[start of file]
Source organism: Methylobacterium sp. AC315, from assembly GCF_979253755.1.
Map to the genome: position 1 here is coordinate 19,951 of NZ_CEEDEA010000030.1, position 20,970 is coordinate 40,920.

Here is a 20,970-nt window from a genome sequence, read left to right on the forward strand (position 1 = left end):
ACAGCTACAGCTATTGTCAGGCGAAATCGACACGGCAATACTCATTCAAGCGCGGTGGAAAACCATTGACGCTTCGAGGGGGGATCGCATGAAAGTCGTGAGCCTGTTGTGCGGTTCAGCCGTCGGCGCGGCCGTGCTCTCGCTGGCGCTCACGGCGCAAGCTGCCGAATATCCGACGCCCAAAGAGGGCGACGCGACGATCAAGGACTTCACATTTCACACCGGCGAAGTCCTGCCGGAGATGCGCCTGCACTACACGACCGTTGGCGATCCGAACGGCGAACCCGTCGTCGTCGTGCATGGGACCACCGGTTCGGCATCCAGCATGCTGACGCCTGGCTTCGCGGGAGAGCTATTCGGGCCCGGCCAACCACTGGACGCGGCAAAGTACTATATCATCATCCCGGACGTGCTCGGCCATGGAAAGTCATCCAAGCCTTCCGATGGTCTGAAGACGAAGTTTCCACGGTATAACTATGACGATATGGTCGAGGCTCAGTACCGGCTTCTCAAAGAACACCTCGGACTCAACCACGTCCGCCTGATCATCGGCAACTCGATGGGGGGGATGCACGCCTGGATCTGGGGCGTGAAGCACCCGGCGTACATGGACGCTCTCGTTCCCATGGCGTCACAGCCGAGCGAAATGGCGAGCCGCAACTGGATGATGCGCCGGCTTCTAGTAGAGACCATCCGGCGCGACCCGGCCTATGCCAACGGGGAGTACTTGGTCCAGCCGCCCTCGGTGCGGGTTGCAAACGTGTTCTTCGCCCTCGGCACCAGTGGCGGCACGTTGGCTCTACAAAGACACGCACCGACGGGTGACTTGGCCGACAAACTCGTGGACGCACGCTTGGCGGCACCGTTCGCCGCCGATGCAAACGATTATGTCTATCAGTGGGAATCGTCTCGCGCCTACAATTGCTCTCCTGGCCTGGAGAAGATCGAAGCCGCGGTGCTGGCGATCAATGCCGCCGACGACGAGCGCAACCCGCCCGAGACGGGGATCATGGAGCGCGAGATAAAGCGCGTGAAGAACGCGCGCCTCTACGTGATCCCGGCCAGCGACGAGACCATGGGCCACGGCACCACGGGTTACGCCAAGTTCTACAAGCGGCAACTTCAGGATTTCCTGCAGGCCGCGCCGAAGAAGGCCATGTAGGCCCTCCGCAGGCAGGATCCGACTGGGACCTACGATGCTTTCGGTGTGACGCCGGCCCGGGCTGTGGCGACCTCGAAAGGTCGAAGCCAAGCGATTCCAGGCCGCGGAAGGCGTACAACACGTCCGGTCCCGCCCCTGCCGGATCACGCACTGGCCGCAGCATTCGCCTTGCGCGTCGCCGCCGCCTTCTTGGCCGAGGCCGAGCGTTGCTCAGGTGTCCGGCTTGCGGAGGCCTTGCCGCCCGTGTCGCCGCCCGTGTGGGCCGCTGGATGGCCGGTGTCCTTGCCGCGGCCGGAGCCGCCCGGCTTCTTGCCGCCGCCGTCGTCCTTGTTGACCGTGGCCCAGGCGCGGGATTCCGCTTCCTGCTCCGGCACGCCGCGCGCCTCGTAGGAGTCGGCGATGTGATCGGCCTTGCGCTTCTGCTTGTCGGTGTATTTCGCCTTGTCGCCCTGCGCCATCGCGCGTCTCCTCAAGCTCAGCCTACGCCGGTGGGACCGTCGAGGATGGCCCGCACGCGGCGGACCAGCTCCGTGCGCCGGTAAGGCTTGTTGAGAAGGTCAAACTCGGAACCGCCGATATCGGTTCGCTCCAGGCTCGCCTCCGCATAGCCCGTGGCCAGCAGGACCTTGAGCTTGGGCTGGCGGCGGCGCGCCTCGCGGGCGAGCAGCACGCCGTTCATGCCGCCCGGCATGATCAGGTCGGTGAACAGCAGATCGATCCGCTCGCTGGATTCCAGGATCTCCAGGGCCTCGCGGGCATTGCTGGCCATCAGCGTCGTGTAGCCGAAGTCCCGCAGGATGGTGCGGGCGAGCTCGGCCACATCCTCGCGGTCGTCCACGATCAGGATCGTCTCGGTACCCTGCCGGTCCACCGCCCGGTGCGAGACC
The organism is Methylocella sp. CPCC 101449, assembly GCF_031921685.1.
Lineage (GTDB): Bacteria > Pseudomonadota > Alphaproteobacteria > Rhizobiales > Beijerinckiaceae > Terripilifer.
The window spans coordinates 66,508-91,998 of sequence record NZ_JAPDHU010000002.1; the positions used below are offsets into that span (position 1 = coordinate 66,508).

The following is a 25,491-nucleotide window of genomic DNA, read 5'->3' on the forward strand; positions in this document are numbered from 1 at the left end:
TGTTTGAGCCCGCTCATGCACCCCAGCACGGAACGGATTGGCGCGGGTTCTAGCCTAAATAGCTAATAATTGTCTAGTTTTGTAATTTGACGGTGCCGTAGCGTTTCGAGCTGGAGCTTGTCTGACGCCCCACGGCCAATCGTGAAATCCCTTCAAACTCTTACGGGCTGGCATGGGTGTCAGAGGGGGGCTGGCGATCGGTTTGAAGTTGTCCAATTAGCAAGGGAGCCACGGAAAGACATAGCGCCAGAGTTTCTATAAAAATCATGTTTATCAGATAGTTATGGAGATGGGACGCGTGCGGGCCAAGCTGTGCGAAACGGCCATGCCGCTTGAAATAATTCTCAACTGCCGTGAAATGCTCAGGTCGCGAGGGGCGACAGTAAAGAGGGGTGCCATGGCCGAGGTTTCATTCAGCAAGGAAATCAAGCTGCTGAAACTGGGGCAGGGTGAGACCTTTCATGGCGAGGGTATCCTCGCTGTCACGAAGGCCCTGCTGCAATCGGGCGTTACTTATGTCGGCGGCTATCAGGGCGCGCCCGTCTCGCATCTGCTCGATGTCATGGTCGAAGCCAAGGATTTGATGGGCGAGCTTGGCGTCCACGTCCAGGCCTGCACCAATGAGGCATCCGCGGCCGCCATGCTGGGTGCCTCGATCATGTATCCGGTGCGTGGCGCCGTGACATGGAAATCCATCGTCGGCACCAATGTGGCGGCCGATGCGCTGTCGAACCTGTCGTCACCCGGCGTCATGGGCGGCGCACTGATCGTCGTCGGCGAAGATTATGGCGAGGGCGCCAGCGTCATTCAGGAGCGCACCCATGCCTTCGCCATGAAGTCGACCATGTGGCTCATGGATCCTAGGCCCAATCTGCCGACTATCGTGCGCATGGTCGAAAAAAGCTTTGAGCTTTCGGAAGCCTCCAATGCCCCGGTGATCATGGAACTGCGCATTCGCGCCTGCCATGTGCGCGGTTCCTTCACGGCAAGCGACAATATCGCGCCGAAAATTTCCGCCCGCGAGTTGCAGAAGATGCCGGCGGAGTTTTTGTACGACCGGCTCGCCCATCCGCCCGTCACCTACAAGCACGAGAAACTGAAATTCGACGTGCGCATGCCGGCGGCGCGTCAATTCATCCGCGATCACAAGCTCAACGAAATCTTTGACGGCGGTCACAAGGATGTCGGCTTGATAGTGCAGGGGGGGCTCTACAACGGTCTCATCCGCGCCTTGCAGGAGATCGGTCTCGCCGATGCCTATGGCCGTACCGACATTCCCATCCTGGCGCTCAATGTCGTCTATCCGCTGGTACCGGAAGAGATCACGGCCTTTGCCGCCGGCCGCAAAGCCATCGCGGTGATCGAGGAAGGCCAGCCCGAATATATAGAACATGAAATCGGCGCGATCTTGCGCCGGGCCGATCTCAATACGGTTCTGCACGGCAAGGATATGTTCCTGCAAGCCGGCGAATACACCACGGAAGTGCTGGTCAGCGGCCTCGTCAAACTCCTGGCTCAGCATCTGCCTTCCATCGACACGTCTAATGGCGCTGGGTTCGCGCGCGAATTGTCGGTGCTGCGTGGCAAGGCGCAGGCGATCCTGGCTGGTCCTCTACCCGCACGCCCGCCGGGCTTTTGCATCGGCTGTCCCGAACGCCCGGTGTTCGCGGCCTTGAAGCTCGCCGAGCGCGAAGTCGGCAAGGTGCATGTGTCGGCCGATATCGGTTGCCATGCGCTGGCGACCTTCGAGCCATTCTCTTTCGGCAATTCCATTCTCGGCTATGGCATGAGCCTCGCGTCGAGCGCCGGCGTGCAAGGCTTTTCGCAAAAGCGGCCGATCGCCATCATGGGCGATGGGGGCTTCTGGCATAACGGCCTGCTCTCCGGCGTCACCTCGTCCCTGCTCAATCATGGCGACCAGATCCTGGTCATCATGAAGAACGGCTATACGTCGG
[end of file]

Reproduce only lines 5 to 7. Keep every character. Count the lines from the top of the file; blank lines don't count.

The organism is Methylocella sp. CPCC 101449, assembly GCF_031921685.1.
Lineage (GTDB): Bacteria > Pseudomonadota > Alphaproteobacteria > Rhizobiales > Beijerinckiaceae > Terripilifer.
The window spans coordinates 66,508-91,998 of sequence record NZ_JAPDHU010000002.1; the positions used below are offsets into that span (position 1 = coordinate 66,508).